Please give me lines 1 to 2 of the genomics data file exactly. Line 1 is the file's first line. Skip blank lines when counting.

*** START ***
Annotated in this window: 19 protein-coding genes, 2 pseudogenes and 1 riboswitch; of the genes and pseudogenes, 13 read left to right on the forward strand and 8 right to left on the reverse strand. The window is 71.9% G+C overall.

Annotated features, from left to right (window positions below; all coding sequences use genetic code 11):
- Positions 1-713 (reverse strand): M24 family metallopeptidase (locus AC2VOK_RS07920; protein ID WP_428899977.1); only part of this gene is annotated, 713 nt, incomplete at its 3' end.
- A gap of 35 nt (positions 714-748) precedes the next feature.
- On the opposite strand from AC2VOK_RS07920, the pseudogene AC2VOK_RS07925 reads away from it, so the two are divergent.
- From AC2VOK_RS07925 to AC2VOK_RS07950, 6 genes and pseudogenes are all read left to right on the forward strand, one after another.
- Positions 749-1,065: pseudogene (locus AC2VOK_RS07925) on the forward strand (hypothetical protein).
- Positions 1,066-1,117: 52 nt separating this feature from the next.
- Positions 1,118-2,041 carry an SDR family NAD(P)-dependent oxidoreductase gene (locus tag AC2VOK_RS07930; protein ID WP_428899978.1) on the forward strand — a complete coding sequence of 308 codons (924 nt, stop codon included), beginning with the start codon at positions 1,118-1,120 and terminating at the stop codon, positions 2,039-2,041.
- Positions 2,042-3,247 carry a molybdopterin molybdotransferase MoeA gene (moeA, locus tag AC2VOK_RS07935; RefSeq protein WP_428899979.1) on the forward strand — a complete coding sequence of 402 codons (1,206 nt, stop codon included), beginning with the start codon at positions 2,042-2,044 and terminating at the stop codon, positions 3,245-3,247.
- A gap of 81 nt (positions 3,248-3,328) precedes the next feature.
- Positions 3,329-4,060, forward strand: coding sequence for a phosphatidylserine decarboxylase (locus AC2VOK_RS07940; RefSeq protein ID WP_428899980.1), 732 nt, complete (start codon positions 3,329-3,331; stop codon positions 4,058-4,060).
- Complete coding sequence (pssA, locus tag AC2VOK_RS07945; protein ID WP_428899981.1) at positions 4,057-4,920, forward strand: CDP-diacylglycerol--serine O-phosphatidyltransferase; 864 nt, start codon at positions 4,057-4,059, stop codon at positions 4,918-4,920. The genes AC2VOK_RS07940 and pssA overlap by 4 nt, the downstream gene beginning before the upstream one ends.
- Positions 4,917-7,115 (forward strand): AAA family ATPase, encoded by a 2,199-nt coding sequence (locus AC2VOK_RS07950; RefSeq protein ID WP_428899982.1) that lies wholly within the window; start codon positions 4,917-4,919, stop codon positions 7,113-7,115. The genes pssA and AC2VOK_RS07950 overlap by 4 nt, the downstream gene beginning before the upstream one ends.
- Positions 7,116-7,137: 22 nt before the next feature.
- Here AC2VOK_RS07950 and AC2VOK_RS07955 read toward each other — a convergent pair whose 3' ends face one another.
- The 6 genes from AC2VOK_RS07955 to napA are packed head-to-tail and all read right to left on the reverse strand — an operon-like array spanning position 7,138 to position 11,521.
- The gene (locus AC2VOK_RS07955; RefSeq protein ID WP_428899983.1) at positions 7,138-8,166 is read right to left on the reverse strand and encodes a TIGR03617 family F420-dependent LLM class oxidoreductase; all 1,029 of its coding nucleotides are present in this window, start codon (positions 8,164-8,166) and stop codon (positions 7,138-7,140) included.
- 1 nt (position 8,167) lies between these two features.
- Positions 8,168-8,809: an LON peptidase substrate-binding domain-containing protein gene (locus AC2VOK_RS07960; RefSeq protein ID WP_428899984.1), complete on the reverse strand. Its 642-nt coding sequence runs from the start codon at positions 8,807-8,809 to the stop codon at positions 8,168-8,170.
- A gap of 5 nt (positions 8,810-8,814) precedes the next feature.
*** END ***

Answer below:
Annotated in this window: 19 protein-coding genes, 2 pseudogenes and 1 riboswitch; of the genes and pseudogenes, 13 read left to right on the forward strand and 8 right to left on the reverse strand. The window is 71.9% G+C overall.

Annotated features, from left to right (window positions below; all coding sequences use genetic code 11):